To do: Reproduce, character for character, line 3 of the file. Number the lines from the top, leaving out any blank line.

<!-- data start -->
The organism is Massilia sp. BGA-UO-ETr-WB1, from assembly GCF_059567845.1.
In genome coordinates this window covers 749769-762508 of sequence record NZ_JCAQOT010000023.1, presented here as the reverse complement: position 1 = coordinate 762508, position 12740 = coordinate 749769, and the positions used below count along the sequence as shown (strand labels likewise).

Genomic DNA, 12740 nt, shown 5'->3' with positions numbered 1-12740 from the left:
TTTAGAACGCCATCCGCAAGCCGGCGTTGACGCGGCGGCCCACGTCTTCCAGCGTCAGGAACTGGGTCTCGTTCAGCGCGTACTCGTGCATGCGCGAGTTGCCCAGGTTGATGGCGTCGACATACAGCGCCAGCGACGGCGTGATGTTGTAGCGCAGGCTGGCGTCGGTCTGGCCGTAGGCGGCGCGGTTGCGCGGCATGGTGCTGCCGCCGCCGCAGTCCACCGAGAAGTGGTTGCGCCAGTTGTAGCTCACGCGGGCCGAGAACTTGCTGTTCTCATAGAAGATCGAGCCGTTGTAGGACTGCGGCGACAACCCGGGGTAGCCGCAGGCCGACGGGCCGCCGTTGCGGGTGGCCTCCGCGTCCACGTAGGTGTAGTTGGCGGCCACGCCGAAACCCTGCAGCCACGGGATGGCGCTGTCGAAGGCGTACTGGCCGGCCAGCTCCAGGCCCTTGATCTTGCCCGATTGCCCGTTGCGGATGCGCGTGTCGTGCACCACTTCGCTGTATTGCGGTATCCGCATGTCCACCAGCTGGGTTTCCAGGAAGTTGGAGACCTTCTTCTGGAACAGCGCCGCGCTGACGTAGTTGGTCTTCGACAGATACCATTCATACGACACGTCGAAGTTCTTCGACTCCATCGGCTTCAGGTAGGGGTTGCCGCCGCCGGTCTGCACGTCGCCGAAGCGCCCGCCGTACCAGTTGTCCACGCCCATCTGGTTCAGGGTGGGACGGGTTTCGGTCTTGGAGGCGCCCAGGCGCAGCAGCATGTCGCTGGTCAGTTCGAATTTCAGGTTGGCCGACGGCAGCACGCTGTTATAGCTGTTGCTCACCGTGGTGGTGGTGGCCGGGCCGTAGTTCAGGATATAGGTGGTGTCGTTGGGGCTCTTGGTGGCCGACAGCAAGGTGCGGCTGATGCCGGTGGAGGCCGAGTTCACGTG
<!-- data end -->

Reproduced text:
Genomic DNA, 12740 nt, shown 5'->3' with positions numbered 1-12740 from the left: